Osasu is an HR professional and blogger. She holds a Master’s degree in Human Resources Management from Georgetown University. She also served at the Georgetown SHRM Student Chapter. She has been an active member of SHRM and its affiliates since 2016.
I always look forward to the weekends because those are times for me to catch up with friends and family. During most weekends, there is often a planned or unplanned phone conversation that occurs, which could last for a couple of hours. Sometimes, those conversations touch on HR-related subjects, especially if we discuss work.
Photo credit: © Disability:IN
Every October, the US Department of Labor (DOL) observes the National Disability Employment Awareness Month (NDEAM). This national campaign celebrates the contributions made by workers with disabilities and also raises awareness about the issues they face in employment.
Even though it is difficult to admit, we have unconscious biases that influence our interactions and decisions in the workplace. If we do not check those biases, organizational leaders and HR professionals might create unintended outcomes.
Employee burnout is fast becoming prevalent in many workplaces and is also a recurring theme in my day-to-day conversations with people. Unfortunately, many workplaces dismiss the subject and make it more of the employee’s issue than a workplace issue.
I remember walking into the large Exposition Hall during the 2018 SHRM Annual Conference and seeing several people swarming around vendors. It looked overwhelming at first, but after a couple of visits, I truly explored what the SHRM Exposition Hall had to offer. While there, I had the opportunity to learn about new products and services, gain new contacts, and get lots of promotional gifts. Oh, I loved the giveaways!
In June 2018, I attended my first SHRM Annual Conference & Exposition (#SHRM18) without knowing what to expect. SHRM stands for The Society of Human Resource Management and is the largest HR professional society in the world. With over 300,000 members worldwide and serving as the leading provider of resources that help professionals do their best at work, there is something to be said about its conferences.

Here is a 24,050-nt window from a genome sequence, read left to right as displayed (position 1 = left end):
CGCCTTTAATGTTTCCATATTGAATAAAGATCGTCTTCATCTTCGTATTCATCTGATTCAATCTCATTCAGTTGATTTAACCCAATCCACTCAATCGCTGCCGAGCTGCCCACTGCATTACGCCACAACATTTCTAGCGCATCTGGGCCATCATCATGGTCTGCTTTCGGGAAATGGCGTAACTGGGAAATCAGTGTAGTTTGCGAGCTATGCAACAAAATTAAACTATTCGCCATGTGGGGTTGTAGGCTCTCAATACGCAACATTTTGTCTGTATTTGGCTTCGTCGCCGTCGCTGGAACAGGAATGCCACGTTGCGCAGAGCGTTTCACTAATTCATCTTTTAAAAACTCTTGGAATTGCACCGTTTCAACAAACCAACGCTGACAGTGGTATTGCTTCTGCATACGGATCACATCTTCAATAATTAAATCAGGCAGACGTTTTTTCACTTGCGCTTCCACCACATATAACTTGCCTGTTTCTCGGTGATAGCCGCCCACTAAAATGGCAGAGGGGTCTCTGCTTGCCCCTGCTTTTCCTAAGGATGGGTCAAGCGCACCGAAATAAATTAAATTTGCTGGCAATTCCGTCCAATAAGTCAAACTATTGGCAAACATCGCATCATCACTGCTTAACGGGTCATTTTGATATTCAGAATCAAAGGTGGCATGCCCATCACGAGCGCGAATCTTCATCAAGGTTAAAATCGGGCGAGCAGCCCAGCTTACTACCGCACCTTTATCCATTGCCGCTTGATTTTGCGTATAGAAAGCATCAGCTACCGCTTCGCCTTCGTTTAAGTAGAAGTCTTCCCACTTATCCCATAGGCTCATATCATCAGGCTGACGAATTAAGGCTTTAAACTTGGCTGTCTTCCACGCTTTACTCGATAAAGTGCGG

One of the highlights of 2018 was seeing the attention that the subject of mental health received globally. This awareness of mental health issues has shown us the importance of creating environments that support the mental well-being of people.
I have learned that different psychological phases come with starting a new job. Let’s use this scenario: You followed the activities of Company X for years and wished to be part of such a great organization. Finally, an opportunity emerged, and you wasted no time in pursuing it. You got called for an interview, and after going through the necessary stages of selection, you got hired! You are happy, the hiring manager is happy! What happens next?
The SHRM Diversity and Inclusion Conference (#SHRMDiv) is fast approaching and I am very excited and thankful for the opportunity to attend the conference as a SHRM Blog Contributor. Although this will be my first #SHRMDiv experience, I have to admit that I am already impressed by the excellent selection of topics and speakers.
Recently, I received a call from a friend I hadn’t heard from in a while. Typically, when calls like this come in, I want to catch up on everything including work. The last time we talked, he had just gotten a new job in the tech industry and so I was excited to learn about his accomplishments at his job. However, the response I got wasn’t what I expected.